Gallery TAIK is delighted to present the first solo exhibition of Finnish artist Saana Wang in Berlin. The exhibition "Hujialou" presents works of the corresponding series by the Helsinki School artist from 2008/2009.
The works of Saana Wang are a captivating combination of documentary and staged photography. In her series "Hujialou" - that refers to the same named district in the east part of Beijing - she depicts decrepit interiors that tell about past times. At the same time the artist documents the rapid changes of urban scenery when capturing the residencies that were once built for the working-class and followed the idea of conformance. Having the inhabitants of these buildings posed with masks on their faces, Wang indicates in her pictures aspects of social and cultural development in contemporary Chinese society.
"Neon lights glow in the dark in tones of green and blue. It is my first night in Beijing, the year is 1991. All the determinants of time and place have become contracted. What is near is near, but not because of the shortness of distance - what is near may in fact be distant. My eyes roam around walls worn by time" writes Wang in her personal statement about the series.
Time in its historic dimension is of special interest to the artist. The different layers of time that can be determined in Wang´s works are merged in her depictions on one level. When implementing typical elements of the famous Beijing Opera in surroundings of the past communist era and adding traces of the contemporary Saana Wang creates theatre like stages. In relation to the traditional opera that works by symbolic rather than realistic means whilst being arranged in sparsely settings, the protagonists in Wang´s fictional plays seem to narrate their lore of the past. Yet the individuality of each character is transformed to work on a more comprehensive level. Even though the artist encourages her models to express themselves by choosing their own distinct poses, their individuality is being concealed by facial masks. By working with those stereotypes Saana Wang portrays social and cultural contradictions that cohere when tradition and rapid transformations collide. The tension between the multiple layers in her pictorial compositions creates an interesting ambiguity that alludes to today´s societal progression.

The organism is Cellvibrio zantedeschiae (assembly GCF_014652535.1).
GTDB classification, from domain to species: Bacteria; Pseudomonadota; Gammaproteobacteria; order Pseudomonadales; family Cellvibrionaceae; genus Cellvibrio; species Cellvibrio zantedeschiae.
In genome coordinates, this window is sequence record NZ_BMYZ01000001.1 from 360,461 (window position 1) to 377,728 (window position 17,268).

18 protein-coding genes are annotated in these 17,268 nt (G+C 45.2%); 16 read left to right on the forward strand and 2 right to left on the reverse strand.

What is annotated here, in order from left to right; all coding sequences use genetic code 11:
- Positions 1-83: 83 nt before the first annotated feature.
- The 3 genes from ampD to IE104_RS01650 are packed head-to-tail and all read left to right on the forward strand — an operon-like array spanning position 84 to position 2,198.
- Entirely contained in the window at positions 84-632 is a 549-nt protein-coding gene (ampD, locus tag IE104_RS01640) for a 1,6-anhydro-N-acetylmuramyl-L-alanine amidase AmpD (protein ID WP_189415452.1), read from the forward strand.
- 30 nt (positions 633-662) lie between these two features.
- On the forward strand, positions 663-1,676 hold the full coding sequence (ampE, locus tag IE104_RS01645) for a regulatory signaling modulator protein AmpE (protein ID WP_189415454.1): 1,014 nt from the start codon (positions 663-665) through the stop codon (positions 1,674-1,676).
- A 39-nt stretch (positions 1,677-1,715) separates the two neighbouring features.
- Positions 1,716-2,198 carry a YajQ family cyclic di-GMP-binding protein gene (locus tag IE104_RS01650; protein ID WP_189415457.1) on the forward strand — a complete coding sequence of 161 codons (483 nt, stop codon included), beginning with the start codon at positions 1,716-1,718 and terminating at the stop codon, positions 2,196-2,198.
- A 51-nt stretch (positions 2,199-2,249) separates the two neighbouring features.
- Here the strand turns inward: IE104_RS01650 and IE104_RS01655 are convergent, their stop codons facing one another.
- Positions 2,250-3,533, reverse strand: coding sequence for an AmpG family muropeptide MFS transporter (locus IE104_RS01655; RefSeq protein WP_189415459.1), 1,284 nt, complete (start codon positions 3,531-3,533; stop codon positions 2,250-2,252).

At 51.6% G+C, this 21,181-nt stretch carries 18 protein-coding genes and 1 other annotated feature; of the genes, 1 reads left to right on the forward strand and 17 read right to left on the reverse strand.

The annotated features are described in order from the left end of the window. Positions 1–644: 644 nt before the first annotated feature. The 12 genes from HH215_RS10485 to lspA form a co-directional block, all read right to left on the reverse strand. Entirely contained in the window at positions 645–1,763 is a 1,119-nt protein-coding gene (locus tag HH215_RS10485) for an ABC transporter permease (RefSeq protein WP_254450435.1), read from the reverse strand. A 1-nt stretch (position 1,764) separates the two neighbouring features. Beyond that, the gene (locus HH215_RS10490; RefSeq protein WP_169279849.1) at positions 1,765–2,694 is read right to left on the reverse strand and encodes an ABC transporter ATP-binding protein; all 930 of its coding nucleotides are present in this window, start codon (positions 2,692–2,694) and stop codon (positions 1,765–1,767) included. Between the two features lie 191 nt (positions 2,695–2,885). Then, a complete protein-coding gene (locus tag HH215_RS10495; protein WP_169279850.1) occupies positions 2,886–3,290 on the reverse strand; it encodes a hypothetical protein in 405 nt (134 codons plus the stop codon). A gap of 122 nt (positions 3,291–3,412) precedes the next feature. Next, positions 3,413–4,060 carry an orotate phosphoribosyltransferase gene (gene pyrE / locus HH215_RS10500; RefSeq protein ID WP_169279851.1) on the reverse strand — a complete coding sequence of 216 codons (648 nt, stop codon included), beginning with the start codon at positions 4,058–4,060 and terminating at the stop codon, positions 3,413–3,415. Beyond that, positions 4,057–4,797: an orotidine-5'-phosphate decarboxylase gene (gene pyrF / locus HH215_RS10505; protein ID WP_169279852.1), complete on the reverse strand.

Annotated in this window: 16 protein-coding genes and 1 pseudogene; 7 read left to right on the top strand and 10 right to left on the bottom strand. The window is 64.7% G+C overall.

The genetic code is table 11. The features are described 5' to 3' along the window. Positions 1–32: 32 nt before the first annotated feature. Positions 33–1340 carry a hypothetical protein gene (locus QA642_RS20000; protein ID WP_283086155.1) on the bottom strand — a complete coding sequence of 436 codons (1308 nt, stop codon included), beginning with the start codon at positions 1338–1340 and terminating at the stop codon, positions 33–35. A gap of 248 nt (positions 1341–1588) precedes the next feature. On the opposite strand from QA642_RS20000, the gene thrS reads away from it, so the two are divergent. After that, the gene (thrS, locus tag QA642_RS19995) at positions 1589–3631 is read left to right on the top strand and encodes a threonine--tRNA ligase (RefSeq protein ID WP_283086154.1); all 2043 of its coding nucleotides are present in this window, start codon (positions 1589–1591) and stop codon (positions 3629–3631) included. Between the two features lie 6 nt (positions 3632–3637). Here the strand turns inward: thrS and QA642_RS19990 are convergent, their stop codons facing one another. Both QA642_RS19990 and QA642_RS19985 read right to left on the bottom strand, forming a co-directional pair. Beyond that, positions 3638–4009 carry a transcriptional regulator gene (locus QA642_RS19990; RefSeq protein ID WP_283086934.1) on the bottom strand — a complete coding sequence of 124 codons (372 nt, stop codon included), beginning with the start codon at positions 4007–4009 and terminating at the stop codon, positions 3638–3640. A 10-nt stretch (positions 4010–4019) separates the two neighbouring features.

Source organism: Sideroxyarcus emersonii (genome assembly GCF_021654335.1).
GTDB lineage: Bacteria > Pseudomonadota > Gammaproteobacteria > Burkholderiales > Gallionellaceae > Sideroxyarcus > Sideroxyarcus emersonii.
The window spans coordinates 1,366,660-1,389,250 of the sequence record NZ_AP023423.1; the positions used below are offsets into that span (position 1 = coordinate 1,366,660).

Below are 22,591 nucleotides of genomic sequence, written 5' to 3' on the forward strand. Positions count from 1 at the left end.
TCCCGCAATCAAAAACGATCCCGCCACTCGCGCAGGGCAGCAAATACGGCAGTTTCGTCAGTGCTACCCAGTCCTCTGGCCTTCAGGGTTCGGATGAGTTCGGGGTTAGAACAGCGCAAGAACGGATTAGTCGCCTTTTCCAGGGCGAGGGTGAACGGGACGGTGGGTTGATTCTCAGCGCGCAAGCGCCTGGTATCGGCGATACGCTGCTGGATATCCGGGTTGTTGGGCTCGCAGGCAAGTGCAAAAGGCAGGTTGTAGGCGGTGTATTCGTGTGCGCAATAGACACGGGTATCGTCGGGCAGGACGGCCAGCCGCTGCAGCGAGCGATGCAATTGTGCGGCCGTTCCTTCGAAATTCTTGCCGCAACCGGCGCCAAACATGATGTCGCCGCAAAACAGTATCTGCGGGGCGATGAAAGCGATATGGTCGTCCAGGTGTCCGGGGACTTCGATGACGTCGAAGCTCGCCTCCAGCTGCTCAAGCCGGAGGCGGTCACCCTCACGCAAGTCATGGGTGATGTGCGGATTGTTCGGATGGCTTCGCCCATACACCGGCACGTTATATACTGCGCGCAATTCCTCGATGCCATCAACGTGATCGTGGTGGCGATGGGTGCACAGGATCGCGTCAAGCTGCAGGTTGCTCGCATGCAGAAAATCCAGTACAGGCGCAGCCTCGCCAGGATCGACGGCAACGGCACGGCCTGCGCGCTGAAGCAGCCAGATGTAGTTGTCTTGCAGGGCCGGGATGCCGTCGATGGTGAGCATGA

-Jenny Rosemarie Mannhardt
Gallery TAIK is delighted to present the first solo exhibition of Finnish artist Petri Summanen in Berlin. The exhibition Photographer´s Archives 2004-2011 presents a series of artworks that documents the artist´s process of giving up photography.
"One beautiful day on the other side of the world I walked to a mountain top to give up photography. The place turned out too photographic. In another country, on the edge of a jungle I found a shallow pond where I archived my camera, and took my last photograph as an evidence and as a recollection." writes Summanen in his personal statement about the series.